When: Saturday, 26th November, 10am-12.30pm.
Where: Maribyrnong.
Cost: $45 (includes your own sourdough starter culture, sourdough bread dough, recipe, bread tastings).
Enquiries/Bookings: Gemma Macri by email.
Further information: LFC calendar entry.

Italian cooking workshop

What: Led by Janice Mariani. Discover the authentic taste of Mediterranean cuisine, using the freshest ingredients. A tasty three-course menu (antipasto with a difference; salmon lasagne; roasted chicken alla siciliano (deboned and filled) with contour of vegetables; and festive panettone with ice cream and meringue) will be prepared and enjoyed for lunch afterwards.
When: Saturday, 26th November, 10am-1pm.
Where: Living & Learning Nillumbik at Panton Hill.
Cost: $72.
Enquiries: Living & Learning Nillumbik by phone (9433 3744) or email.
Bookings: Living & Learning website.
Further information: LFC calendar entry.

Sourdough workshop

What: Yvonne Ashby hopes that her passion for sourdough will inspire others to enjoy a good quality homemade bread and a great way to re-live a past time. This will be a hands-on workshop on how to make traditional sourdough bread with the 3 basic ingredients of flour, water and salt. The class will be limited to 6-8 people with a hands-on approach to all aspects of making sourdough, including the tasting for lunch from different variations of sourdough bread that use the basic sourdough recipe being learnt in the workshop (e.g. spelt, fruit & nut, seeded, wholemeal). The cost is inclusive of Yvonne’s continued support whilst the participant is making their own bread at home. The workshop is suitable for beginners who want to expand their bread making repertoire. You will: learn about the required ingredients and tools of the trade; discover the fermentation techniques to optimise the open crumb texture; and learn about the Baker’s Percentage and hydration. During the workshop, you will: mix, knead and fold the dough; learn shaping techniques; learn to score and bake; and learn how to maintain a starter.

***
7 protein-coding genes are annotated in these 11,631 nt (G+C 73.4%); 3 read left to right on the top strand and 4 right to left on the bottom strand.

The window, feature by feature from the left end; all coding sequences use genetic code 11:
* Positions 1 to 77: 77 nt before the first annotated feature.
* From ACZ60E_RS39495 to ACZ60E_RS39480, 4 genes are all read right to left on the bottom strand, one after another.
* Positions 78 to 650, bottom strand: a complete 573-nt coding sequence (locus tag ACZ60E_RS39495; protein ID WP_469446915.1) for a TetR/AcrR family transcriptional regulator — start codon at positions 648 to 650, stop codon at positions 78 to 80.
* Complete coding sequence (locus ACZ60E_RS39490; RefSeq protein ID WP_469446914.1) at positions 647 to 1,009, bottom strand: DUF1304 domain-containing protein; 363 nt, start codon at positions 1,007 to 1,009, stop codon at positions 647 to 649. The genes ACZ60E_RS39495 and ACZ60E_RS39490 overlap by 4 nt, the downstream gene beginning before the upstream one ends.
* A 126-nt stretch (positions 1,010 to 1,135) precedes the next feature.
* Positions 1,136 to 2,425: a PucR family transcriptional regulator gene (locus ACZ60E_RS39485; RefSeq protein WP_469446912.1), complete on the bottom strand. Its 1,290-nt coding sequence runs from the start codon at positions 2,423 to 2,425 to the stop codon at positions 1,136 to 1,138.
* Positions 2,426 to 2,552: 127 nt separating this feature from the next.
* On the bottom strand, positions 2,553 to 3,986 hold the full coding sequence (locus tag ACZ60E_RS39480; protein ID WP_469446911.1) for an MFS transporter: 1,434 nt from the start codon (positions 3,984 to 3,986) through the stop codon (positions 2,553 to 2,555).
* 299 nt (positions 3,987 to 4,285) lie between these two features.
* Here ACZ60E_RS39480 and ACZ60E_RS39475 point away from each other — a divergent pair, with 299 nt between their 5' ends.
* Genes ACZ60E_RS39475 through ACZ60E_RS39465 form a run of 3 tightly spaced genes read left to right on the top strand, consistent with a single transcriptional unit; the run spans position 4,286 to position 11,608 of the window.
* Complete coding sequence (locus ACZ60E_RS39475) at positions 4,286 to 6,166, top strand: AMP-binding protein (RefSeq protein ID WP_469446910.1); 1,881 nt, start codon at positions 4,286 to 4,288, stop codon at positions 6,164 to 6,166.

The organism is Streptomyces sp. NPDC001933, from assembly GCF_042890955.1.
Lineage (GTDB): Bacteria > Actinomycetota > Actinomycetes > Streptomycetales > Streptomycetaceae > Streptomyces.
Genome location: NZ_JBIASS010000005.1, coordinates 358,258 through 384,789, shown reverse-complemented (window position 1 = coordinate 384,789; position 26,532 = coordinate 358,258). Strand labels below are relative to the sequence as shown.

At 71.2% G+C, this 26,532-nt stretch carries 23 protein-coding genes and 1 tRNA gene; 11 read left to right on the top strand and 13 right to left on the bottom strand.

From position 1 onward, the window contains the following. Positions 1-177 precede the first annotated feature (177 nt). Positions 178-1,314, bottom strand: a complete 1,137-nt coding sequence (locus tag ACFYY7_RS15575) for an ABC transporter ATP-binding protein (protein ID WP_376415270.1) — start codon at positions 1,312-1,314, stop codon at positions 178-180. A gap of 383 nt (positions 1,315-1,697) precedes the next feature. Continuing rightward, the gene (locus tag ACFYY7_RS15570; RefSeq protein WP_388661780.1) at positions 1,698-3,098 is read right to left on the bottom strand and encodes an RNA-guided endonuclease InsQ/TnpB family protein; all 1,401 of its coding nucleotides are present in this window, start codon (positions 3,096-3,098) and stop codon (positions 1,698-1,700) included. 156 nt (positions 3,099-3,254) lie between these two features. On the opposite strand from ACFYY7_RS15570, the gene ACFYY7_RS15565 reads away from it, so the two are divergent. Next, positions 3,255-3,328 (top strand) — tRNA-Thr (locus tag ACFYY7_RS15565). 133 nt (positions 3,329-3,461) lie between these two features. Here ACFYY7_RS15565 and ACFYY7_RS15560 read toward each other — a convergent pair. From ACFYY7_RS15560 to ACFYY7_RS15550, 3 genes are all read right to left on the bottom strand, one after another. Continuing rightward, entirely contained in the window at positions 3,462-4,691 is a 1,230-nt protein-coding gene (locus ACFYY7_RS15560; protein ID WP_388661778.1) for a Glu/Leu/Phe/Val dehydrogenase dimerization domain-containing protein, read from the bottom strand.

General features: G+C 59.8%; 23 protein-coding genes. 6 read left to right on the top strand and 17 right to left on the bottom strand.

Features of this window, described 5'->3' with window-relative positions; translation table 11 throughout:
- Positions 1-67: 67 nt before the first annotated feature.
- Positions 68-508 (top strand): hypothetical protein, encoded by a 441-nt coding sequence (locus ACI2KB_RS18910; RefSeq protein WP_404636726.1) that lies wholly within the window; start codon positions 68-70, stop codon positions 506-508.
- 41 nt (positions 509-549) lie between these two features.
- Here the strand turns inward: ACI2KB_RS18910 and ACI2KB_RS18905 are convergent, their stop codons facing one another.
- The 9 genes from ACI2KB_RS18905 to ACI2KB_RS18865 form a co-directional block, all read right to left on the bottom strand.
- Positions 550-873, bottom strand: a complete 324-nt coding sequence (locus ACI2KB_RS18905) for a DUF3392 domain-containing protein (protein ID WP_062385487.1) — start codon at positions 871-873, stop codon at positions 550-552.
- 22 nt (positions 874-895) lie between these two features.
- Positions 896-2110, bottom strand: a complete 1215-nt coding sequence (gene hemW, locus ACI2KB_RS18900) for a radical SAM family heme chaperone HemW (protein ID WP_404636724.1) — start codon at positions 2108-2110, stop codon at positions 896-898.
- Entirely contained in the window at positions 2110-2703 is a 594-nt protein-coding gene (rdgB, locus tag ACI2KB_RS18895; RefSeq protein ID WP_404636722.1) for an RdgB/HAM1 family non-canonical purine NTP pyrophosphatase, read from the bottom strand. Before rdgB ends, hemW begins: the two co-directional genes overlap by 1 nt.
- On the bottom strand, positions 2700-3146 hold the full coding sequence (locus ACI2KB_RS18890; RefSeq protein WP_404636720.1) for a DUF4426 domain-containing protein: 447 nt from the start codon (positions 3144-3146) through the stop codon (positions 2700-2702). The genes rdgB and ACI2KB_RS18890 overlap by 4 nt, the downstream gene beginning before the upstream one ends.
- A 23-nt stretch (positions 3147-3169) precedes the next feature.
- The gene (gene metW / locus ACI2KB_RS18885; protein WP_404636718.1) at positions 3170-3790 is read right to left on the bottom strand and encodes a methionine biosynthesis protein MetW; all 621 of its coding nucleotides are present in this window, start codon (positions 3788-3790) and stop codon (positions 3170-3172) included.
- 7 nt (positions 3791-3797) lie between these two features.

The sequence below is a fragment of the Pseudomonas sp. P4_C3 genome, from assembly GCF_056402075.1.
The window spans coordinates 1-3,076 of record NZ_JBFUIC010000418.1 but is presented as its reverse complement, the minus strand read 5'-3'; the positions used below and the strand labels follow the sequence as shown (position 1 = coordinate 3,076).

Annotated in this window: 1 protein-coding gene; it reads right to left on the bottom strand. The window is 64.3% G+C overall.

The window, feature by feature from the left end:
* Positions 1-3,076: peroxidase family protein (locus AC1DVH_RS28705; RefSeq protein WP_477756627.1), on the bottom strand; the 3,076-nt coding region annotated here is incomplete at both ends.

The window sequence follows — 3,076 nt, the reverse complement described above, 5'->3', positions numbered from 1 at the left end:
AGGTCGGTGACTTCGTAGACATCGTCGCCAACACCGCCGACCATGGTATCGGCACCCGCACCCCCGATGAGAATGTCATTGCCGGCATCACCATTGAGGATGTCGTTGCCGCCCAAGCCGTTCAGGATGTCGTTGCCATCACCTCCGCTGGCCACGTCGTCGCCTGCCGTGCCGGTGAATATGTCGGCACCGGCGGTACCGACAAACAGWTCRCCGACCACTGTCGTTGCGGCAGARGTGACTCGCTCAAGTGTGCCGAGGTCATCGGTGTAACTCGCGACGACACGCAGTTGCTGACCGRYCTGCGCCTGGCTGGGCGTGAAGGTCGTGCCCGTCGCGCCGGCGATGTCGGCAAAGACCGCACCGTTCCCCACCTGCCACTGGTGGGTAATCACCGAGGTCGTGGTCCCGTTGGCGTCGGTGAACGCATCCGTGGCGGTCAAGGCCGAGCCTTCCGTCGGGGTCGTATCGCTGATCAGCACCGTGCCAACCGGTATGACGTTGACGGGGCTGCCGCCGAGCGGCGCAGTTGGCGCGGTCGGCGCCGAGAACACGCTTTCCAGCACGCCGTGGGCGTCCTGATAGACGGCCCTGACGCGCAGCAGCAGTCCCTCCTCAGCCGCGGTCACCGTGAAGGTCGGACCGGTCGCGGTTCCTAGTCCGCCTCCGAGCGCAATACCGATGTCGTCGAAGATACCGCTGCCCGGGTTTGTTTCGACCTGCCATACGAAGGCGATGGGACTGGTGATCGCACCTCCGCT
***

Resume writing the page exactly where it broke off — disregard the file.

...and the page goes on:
When: Saturday, 10th December, 10am-1pm.
Where: Yallambie.
Cost: $85.
Enquiries: Yvonne Ashby by phone (0409 225774) or email.
Bookings: Eventbrite.
Further information: LFC calendar entry.

Summary of upcoming events

Over the next week
Over the next month

Click here for the complete calendar of upcoming events. Click here for help in how to view the calendar selectively (e.g. search for events in a given suburb).